What Salmond could learn from Miliband

The Labour leader has displayed a willingness to confront "vested interests" generally lacking in the Scottish First Minister.

Ed Miliband's conference speech may or may not turn out to be the game-changer his supporters hope, but there's little doubting the scale of the Labour leader's ambition. By reaffirming the right of the state to intervene in the market, Miliband is kicking against the constraints Labour imposed on itself during the Blair era and, in the process, attempting to fashion a new post-crash consensus. From a Scottish perspective, it's interesting to contrast Miliband's increasing stridency with Alex Salmond's tepid response to the crisis of neo-liberalism.

When Miliband challenged Rupert Murdoch's reactionary influence over British media and political life, Salmond remained strangely loyal to the News Corporation chairman. When Miliband attacked corporate tax avoidance, Salmond handed Amazon £10m worth of Scottish government money and encouraged the company to establish distribution centres in Scotland. Where Miliband has pledged to rein in monopolistic energy companies, Salmond opposed George Osborne's windfall tax on North Sea oil profits. Since becoming leader, Miliband has displayed a willingness to confront "vested interests" generally lacking in the Scottish First Minister.

In other respects, however, Salmond continues to outflank Labour on the left. The SNP's defence of universal benefits, resistance to public-private partnerships and opposition to nuclear weapons have undermined Labour's claim to speak for progressive opinion in Scotland. Moreover, when it comes to the issue of defence, Labour swings sharply to the right. Last week Jim Murphy, Labour's shadow defence secretary, ridiculed SNP plans to reduce Scottish defence expenditure by £800m - a policy any truly social democratic party would welcome.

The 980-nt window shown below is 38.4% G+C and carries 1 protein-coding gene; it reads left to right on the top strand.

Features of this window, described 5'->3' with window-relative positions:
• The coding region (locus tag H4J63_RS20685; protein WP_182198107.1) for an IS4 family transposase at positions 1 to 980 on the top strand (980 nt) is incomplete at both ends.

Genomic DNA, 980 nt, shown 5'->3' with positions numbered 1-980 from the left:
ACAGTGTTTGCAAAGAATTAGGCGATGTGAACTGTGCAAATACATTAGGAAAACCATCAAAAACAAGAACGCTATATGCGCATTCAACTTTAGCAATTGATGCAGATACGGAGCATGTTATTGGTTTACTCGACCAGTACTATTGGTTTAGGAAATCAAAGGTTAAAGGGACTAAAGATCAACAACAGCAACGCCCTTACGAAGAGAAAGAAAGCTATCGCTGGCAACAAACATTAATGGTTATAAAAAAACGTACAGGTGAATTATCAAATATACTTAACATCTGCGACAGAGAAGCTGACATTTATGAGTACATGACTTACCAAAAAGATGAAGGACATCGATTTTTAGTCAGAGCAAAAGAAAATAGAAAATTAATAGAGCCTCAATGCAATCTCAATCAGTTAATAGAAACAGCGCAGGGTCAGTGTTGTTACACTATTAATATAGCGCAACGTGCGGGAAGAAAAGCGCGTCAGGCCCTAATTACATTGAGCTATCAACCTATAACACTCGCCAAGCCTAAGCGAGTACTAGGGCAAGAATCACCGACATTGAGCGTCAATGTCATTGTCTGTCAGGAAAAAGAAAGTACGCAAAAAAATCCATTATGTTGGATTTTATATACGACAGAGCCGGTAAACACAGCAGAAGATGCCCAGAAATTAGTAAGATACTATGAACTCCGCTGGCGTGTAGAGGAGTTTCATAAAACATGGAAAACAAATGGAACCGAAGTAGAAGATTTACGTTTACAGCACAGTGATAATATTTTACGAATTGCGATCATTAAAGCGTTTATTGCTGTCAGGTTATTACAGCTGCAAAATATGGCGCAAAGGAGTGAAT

Of course, Miliband and Salmond operate in different political contexts. Miliband is trying to seize the opportunity presented by the financial crisis to move the terms and conditions of British debate in a more radical direction. He faces determined opposition not just from the Conservative Party but from the right-wing press and large sections of the English electorate as well. In Scotland, the right has been weak for years and shows little sign of renewal. Hostility to the Conservatives is entrenched. As much as their supporters might deny it, the ideological divide between Labour and the SNP at Holyrood is far less pronounced than that between Labour and the Conservatives at Westminster.